Car Aerodynamics - Drag Vs Down Force?
I am planning on designing/building a race car with the use of an aluminium frame and sheet metal to enter in a small contest, I am having trouble deciding how I should build the body, I read about aerodynamics and found that it is important to have a low Drag Coefficient so that there is very little air resistance but after I continued reading I found that formula one cars do the opposite there drag coefficient is the same as an average van but they have a lot of down force, so I got confused, should I be concentrating on drag or down force?
Just some extra information if needed: The race car weights very little, can be picked up with one hand. It is ran by a small electric motor and can reach speeds WELL OVER 50mph.
Thank you for the comments, so should I not worry about down force and just concentrate on the drag coefficient?
- RossKLv 78 years agoFavorite Answer
You can divide total drag of a well designed race car (similar to aircraft) in two types: dynamic drag and parasitic drag. In a race car, the designer tries to minimize parasitic drag, which is drag due to the frontal area of the car and attaching parts such as mirrors, wheels, and undercarriage. The whole body and undercarriage are designed to be as aerodynamic as possible, and the coefficient of parasitic drag of race cars is very small compared to typical production vehicles. The designer also minimizes the mass of car by using lightweight body and frame materials, and a lightweight, high performance engine. Decreasing mass allows the car to accelerate and decelerate quicker and consume less fuel. But in reducing mass to a minimum, the designer is also reducing traction which is the product of car weight (mass x gravity) and the dynamic coefficient of friction between tires and pavement.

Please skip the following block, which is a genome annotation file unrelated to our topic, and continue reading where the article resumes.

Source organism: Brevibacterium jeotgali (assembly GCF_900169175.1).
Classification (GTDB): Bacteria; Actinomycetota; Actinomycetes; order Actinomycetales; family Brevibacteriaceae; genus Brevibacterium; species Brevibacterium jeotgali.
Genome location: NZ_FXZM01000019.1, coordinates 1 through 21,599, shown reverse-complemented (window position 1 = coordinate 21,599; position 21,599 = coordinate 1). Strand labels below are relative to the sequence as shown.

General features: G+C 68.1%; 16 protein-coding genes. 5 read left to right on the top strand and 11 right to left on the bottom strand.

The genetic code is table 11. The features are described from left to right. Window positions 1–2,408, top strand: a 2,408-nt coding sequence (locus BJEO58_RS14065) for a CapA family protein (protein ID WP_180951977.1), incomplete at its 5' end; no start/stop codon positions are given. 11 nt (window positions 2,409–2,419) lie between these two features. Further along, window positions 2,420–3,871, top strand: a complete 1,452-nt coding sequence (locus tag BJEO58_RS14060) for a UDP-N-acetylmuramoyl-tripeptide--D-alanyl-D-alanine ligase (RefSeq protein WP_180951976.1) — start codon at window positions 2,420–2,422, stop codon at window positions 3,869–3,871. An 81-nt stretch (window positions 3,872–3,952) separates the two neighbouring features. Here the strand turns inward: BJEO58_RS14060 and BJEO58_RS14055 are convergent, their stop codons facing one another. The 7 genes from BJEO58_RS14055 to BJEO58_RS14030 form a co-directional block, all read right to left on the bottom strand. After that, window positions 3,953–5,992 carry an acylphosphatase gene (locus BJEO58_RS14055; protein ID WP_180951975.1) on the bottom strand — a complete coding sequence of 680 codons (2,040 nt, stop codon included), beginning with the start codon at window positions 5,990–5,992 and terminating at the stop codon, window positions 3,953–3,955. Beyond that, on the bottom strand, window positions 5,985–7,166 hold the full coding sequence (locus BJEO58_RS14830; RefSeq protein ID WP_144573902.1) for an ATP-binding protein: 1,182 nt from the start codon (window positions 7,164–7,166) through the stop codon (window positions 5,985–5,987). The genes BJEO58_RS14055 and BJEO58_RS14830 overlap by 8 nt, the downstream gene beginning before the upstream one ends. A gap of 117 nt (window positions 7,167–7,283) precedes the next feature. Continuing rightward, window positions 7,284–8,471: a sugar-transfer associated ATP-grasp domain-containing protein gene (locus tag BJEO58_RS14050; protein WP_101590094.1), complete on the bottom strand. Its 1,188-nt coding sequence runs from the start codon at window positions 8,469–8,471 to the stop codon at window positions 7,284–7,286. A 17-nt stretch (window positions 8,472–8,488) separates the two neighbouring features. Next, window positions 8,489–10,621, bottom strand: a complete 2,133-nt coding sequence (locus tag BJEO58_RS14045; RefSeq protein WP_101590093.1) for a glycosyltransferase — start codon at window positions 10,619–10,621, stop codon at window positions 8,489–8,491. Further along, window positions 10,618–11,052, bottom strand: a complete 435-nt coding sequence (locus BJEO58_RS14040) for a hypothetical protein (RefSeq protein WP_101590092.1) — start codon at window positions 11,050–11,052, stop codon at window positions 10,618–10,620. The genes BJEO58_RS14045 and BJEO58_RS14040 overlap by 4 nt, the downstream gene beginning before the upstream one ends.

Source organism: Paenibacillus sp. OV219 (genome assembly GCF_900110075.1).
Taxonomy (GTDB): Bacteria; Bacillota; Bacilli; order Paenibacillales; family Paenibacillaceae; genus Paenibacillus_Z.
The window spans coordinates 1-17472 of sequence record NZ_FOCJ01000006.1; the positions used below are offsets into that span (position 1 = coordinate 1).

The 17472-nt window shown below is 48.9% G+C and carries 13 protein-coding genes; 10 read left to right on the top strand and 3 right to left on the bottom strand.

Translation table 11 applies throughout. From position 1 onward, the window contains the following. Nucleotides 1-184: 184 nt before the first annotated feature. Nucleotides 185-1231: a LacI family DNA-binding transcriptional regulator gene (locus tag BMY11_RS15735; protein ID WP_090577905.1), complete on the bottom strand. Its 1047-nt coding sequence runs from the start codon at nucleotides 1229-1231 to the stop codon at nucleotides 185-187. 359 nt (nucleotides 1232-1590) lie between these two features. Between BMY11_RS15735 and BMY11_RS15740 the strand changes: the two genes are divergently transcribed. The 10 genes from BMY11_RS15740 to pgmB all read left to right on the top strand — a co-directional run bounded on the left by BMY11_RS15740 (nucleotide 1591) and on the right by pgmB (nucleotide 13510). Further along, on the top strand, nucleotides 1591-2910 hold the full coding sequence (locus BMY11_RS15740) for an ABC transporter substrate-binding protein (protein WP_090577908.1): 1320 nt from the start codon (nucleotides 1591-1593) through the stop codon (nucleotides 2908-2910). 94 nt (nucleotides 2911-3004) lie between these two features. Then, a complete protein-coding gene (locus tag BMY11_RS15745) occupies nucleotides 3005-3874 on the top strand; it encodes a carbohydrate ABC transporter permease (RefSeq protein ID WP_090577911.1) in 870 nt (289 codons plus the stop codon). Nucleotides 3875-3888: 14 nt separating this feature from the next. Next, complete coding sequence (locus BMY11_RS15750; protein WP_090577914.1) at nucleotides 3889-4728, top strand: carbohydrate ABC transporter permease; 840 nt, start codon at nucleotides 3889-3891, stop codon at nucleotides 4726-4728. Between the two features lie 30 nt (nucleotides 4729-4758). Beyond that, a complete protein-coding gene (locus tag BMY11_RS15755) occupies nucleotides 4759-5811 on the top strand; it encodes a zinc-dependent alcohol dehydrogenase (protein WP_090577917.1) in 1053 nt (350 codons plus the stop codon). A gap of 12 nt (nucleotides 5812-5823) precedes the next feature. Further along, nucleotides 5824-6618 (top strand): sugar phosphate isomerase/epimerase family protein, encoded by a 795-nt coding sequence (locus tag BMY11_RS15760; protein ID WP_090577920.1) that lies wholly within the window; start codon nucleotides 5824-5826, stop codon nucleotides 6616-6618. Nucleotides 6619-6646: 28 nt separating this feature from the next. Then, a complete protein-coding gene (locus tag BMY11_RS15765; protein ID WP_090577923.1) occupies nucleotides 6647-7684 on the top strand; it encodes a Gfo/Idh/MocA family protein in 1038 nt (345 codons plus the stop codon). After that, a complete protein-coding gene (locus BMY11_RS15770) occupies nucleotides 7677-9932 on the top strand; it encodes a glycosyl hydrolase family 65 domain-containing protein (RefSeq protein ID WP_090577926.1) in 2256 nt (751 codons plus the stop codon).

The faster a car goes, the more traction it needs, so a race car designer adds a wing that acts opposite that of airplanes; it pushes the car downward with increasing force as the car travels faster, which in effect makes the car heavier without increasing the car's mass. The wing is a compromise because its dynamic drag increases total drag requiring additional power. Wings have to be very critically designed because they can make the car unstable in certain conditions.
An additional note: at 50 mph or so, you will create very little downward force with a wing of the scale of a small model car. For your design, the amount of traction you need depends on whether the car is traveling in a straight line or has to negotiate a curved track. Either way, you can increase traction by such means as providing wider wheels or using wheels with softer rubber.
- terriLv 44 years ago
Bike will win 99% of the time... To cgriffin1972 with the 2006 Suzuki GSX1300R - HOLY F*CKIN' SH1T DUDE - straping NOS to a bike that rattling fast is like attaching a bayonette to a crusemissile - it is overkill.
- YuvrajLv 48 years ago
Sorry I can't help you personally, I dont know much on the subject.
But I found a really good link on howstuffworks.com about down force and how it helps racecars.